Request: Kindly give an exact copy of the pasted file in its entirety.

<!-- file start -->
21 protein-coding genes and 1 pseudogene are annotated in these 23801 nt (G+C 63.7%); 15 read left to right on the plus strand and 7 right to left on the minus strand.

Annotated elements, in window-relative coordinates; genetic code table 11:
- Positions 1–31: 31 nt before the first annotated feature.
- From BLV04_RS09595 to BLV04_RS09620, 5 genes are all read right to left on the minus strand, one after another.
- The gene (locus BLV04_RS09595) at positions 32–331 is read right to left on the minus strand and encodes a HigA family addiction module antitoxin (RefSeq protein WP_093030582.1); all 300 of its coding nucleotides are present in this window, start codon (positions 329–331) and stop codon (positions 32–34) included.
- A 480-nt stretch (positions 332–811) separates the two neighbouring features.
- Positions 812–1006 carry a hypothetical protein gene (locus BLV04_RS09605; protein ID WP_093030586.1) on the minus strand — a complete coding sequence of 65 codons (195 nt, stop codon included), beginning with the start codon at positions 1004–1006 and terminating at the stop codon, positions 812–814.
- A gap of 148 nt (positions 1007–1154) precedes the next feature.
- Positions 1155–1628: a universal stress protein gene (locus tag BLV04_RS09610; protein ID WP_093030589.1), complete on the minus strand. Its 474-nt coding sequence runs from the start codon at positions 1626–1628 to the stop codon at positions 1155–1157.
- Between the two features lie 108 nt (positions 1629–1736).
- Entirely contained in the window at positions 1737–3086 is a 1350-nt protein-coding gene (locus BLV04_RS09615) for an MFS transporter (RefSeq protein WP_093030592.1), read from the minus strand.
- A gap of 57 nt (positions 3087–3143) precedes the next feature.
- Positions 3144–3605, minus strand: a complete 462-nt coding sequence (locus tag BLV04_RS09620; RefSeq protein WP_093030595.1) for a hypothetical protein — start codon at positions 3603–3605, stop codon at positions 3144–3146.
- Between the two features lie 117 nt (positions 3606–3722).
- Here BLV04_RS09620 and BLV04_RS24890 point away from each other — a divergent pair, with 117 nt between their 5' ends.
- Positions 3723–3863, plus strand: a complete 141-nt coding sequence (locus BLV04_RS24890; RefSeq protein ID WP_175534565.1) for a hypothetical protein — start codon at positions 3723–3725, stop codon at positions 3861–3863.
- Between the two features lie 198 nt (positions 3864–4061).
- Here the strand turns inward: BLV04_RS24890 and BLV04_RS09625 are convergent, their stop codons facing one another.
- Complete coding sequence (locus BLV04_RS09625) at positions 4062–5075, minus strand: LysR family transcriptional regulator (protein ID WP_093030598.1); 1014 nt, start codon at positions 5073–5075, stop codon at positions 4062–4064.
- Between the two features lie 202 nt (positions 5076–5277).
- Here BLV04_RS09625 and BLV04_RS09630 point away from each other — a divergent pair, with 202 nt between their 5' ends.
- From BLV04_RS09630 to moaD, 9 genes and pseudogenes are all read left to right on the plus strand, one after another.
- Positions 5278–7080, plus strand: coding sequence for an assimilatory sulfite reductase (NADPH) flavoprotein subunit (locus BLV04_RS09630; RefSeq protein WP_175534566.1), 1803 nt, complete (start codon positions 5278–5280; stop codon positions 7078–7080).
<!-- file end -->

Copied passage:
21 protein-coding genes and 1 pseudogene are annotated in these 23801 nt (G+C 63.7%); 15 read left to right on the plus strand and 7 right to left on the minus strand.

Annotated elements, in window-relative coordinates; genetic code table 11:
- Positions 1–31: 31 nt before the first annotated feature.
- From BLV04_RS09595 to BLV04_RS09620, 5 genes are all read right to left on the minus strand, one after another.
- The gene (locus BLV04_RS09595) at positions 32–331 is read right to left on the minus strand and encodes a HigA family addiction module antitoxin (RefSeq protein WP_093030582.1); all 300 of its coding nucleotides are present in this window, start codon (positions 329–331) and stop codon (positions 32–34) included.
- A 480-nt stretch (positions 332–811) separates the two neighbouring features.
- Positions 812–1006 carry a hypothetical protein gene (locus BLV04_RS09605; protein ID WP_093030586.1) on the minus strand — a complete coding sequence of 65 codons (195 nt, stop codon included), beginning with the start codon at positions 1004–1006 and terminating at the stop codon, positions 812–814.
- A gap of 148 nt (positions 1007–1154) precedes the next feature.
- Positions 1155–1628: a universal stress protein gene (locus tag BLV04_RS09610; protein ID WP_093030589.1), complete on the minus strand. Its 474-nt coding sequence runs from the start codon at positions 1626–1628 to the stop codon at positions 1155–1157.
- Between the two features lie 108 nt (positions 1629–1736).
- Entirely contained in the window at positions 1737–3086 is a 1350-nt protein-coding gene (locus BLV04_RS09615) for an MFS transporter (RefSeq protein WP_093030592.1), read from the minus strand.
- A gap of 57 nt (positions 3087–3143) precedes the next feature.
- Positions 3144–3605, minus strand: a complete 462-nt coding sequence (locus tag BLV04_RS09620; RefSeq protein WP_093030595.1) for a hypothetical protein — start codon at positions 3603–3605, stop codon at positions 3144–3146.
- Between the two features lie 117 nt (positions 3606–3722).
- Here BLV04_RS09620 and BLV04_RS24890 point away from each other — a divergent pair, with 117 nt between their 5' ends.
- Positions 3723–3863, plus strand: a complete 141-nt coding sequence (locus BLV04_RS24890; RefSeq protein ID WP_175534565.1) for a hypothetical protein — start codon at positions 3723–3725, stop codon at positions 3861–3863.
- Between the two features lie 198 nt (positions 3864–4061).
- Here the strand turns inward: BLV04_RS24890 and BLV04_RS09625 are convergent, their stop codons facing one another.
- Complete coding sequence (locus BLV04_RS09625) at positions 4062–5075, minus strand: LysR family transcriptional regulator (protein ID WP_093030598.1); 1014 nt, start codon at positions 5073–5075, stop codon at positions 4062–4064.
- Between the two features lie 202 nt (positions 5076–5277).
- Here BLV04_RS09625 and BLV04_RS09630 point away from each other — a divergent pair, with 202 nt between their 5' ends.
- From BLV04_RS09630 to moaD, 9 genes and pseudogenes are all read left to right on the plus strand, one after another.
- Positions 5278–7080, plus strand: coding sequence for an assimilatory sulfite reductase (NADPH) flavoprotein subunit (locus BLV04_RS09630; RefSeq protein WP_175534566.1), 1803 nt, complete (start codon positions 5278–5280; stop codon positions 7078–7080).